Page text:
GOOD

Taco Bell and Pizza Hut Will Dump Artificial Ingredients

Two of the nation’s greasiest fast food chains are going on a diet.

Photo via Wikimedia

While Chipotle uses free-range meats and Just Salad uses ... salad, Taco Bell has been a little late in joining the healthy fast food movement. Just recently, however, the chain as well as its sister company, Pizza Hut, announced that they would begin to phase out all artificial ingredients from their menu. Soon, additives and ingredients including trehalose and soy lethicin will be removed to make way for “actual food.”

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If you head to McDonald's in the U.K. you might hear an new question coming from behind the counter: Would you like a book with those fries? That's right, move over cheap toys, pint sized British consumers of McDonald's Happy Meals will now get a book instead. The fast food giant has partnered with publisher Dorling Kindersley and bookseller WH Smith and plans to distribute over 15 million books to kids over the next two years. The move makes McDonald's the largest book distributor in the U.K.

Kids will get a combination of fiction and nonfiction texts, including texts on science and technology topics. And, along with the book that comes with the Happy Meal, kids will get a certificate they exchange for a book at their local WH Smith bookstore.

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America Has the Saltiest Fast Food in the World

American Chicken McNuggets are more than twice as salty as British ones.


We're number one, America—when it comes to our ability to pump as much salt into our food as humanly possible! A new global study of fast food found that U.S. pizzas, burgers, fried chicken, and fries are packed with even more salt than the fast foods exiting drive-through windows elsewhere in the world.

The study, published in the Canadian Medical Association Journal, examined the salty offerings of six fast food chains—Burger King, Domino’s, KFC, McDonald's, Pizza Hut, and Subway—in six countries—Australia, Canada, France, New Zealand, the United Kingdom, and the United States. The U.S. fast food industry consistently delivered more salt per gram than the (still very salty!) fast-food average. America has got the saltiest pizzas in the world. The salt levels in our "savory breakfast items" are comparatively ridiculous. McDonald's Chicken McNuggets sold in the United States contain two and a half times more salt than do British McNuggets. (Impressively, our fast food salads contain only an average amount of salt).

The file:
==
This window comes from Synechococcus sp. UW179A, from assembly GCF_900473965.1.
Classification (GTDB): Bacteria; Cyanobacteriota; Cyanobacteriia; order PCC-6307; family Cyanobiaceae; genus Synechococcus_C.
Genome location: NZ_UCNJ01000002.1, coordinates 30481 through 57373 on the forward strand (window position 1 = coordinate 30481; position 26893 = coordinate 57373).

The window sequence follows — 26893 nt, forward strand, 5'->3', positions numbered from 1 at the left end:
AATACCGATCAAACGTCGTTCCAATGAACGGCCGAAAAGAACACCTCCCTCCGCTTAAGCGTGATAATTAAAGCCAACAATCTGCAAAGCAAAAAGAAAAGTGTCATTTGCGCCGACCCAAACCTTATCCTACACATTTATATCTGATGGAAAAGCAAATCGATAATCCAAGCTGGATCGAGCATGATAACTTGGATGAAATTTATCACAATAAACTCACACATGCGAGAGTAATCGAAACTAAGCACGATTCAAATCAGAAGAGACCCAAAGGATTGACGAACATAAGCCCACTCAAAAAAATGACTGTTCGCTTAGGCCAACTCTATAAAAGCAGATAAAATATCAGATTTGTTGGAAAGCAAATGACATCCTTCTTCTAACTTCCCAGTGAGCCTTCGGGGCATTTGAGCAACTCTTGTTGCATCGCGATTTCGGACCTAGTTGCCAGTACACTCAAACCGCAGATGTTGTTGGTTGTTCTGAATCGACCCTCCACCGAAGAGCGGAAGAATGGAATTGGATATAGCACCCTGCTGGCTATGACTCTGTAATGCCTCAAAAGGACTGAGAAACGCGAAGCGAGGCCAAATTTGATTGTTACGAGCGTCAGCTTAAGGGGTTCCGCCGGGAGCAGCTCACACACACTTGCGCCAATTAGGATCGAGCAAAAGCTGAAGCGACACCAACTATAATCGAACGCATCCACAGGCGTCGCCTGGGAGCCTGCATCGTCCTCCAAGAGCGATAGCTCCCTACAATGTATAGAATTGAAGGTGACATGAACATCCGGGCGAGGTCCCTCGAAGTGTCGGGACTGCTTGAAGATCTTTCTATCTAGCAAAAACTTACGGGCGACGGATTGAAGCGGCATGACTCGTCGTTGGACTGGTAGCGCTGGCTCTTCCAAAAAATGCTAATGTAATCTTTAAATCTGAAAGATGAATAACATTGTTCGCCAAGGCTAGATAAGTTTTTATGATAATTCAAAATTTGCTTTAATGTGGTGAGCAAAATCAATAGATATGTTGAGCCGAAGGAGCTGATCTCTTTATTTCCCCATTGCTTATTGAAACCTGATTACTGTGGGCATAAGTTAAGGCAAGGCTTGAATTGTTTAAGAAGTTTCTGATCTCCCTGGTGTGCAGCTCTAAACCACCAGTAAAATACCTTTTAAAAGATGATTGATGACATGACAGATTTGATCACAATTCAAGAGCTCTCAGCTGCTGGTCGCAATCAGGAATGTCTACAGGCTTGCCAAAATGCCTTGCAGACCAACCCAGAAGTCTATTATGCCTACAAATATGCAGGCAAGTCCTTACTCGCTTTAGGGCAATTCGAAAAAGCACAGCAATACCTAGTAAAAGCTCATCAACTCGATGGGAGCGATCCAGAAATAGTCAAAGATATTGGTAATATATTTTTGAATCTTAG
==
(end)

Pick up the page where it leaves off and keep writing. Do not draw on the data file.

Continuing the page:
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Does Banning Toys Make Fast Food Healthier?

With or without the promotional tie-in, most kids prefer french fries to apple slices.


In 2006, the 10 biggest fast-food chains in the U.S. spent $360 million on kids' toys, then placed them in 1.2 billion meals consumed by children under the age of 12. Children who eat at America's major fast-food restaurants have 3,039 possible combinations of kids' meals to choose from. Of those, only 15 options meet national nutrition requirements for children under the age of 15.

Lawmakers have responded to this state of affairs by taking a paternal approach to fast-food purveyors: They're taking away their toys. In 2010, Santa Clara County in the San Francisco Bay Area became the first in the U.S. to ban the sale of kids' toys in meals that don't meet its nutritional standards. Last year, the city of San Francisco followed suit. The state of Nebraska and New York City have considered similar bans. But does snatching up toys actually make kids' meals healthier?

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Have It Your Way: The Evolution of the Kids' Meal

Fast food restaurants attempt to make Happy Meals seem a little happier.


In 1979, McDonalds sold its first Happy Meal in the United States. By pairing deep-fried, sauce-slathered foods with an unending parade of new toys, McDonalds exploded America's junk food audience. Fast-food joints spent the next three decades competing to capitalize on the kid market, then trying to make that look less bad.

In recent years, that dance has gotten trickier. Parental and government concerns over the aggressive marketing of fast food to kids have reached a boiling point. McDonalds has responded by downsizing its fries and letting kids choose white or chocolate milk instead of soda. Jack in the Box stopped pairing toys with its kids' meals. Burger King rolled out apples cut to look like french fries. This month, the King upped its feel-good game: it is now pairing its kids' meals with kid-friendly charitable donations.

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Calorie Counting: When Nudge Comes to Shove

If we're serious about the obesity problem a gentle nudge, like providing calorie information, may not be enough.

The students walk into Duke University's version of Panda Express to place a lunch order. They are asked if they would like to downsize their order. A third take the offer. Then, calorie counts go up on the menu, and the researchers repeat the offer to see if more information about their meals encourages students to eat healthier. Again, a third downsize their meals. Even with calorie counts on display, people didn't change their order.

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